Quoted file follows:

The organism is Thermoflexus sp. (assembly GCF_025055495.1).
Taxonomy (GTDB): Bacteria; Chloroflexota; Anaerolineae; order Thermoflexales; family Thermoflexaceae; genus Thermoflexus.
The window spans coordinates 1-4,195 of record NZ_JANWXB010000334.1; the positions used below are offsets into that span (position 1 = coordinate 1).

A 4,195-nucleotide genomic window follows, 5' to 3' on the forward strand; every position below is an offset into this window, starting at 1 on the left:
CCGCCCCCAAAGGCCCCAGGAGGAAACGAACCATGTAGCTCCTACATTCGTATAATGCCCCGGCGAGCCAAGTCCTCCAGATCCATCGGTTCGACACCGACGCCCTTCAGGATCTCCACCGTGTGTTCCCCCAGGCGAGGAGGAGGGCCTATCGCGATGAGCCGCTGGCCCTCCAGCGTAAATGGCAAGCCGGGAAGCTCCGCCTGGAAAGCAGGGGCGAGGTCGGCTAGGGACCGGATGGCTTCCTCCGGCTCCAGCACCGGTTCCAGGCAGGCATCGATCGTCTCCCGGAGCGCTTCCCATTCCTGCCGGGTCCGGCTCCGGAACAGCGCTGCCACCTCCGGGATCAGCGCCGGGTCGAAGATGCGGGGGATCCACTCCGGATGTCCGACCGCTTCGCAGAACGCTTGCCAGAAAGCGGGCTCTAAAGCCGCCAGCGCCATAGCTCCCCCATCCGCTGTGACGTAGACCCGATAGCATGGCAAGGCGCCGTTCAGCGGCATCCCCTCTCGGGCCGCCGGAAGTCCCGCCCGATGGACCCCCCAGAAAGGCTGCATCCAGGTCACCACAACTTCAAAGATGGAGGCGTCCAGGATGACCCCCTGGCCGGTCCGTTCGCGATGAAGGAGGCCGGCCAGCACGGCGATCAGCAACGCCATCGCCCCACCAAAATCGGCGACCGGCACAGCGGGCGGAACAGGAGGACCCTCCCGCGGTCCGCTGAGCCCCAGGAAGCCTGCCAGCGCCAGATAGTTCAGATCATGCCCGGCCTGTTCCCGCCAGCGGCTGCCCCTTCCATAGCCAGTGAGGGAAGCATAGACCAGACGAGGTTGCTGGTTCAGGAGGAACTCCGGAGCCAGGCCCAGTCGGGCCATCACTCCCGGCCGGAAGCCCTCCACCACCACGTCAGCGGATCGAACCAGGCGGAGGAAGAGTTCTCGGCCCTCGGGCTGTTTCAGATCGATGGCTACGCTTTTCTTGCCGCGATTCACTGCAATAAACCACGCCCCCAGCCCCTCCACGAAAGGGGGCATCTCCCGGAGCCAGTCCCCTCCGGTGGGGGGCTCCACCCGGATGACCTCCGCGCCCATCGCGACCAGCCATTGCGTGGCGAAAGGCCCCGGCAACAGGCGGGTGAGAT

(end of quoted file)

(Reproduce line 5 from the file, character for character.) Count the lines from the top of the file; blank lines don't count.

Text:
CCGCCCCCAAAGGCCCCAGGAGGAAACGAACCATGTAGCTCCTACATTCGTATAATGCCCCGGCGAGCCAAGTCCTCCAGATCCATCGGTTCGACACCGACGCCCTTCAGGATCTCCACCGTGTGTTCCCCCAGGCGAGGAGGAGGGCCTATCGCGATGAGCCGCTGGCCCTCCAGCGTAAATGGCAAGCCGGGAAGCTCCGCCTGGAAAGCAGGGGCGAGGTCGGCTAGGGACCGGATGGCTTCCTCCGGCTCCAGCACCGGTTCCAGGCAGGCATCGATCGTCTCCCGGAGCGCTTCCCATTCCTGCCGGGTCCGGCTCCGGAACAGCGCTGCCACCTCCGGGATCAGCGCCGGGTCGAAGATGCGGGGGATCCACTCCGGATGTCCGACCGCTTCGCAGAACGCTTGCCAGAAAGCGGGCTCTAAAGCCGCCAGCGCCATAGCTCCCCCATCCGCTGTGACGTAGACCCGATAGCATGGCAAGGCGCCGTTCAGCGGCATCCCCTCTCGGGCCGCCGGAAGTCCCGCCCGATGGACCCCCCAGAAAGGCTGCATCCAGGTCACCACAACTTCAAAGATGGAGGCGTCCAGGATGACCCCCTGGCCGGTCCGTTCGCGATGAAGGAGGCCGGCCAGCACGGCGATCAGCAACGCCATCGCCCCACCAAAATCGGCGACCGGCACAGCGGGCGGAACAGGAGGACCCTCCCGCGGTCCGCTGAGCCCCAGGAAGCCTGCCAGCGCCAGATAGTTCAGATCATGCCCGGCCTGTTCCCGCCAGCGGCTGCCCCTTCCATAGCCAGTGAGGGAAGCATAGACCAGACGAGGTTGCTGGTTCAGGAGGAACTCCGGAGCCAGGCCCAGTCGGGCCATCACTCCCGGCCGGAAGCCCTCCACCACCACGTCAGCGGATCGAACCAGGCGGAGGAAGAGTTCTCGGCCCTCGGGCTGTTTCAGATCGATGGCTACGCTTTTCTTGCCGCGATTCACTGCAATAAACCACGCCCCCAGCCCCTCCACGAAAGGGGGCATCTCCCGGAGCCAGTCCCCTCCGGTGGGGGGCTCCACCCGGATGACCTCCGCGCCCATCGCGACCAGCCATTGCGTGGCGAAAGGCCCCGGCAACAGGCGGGTGAGAT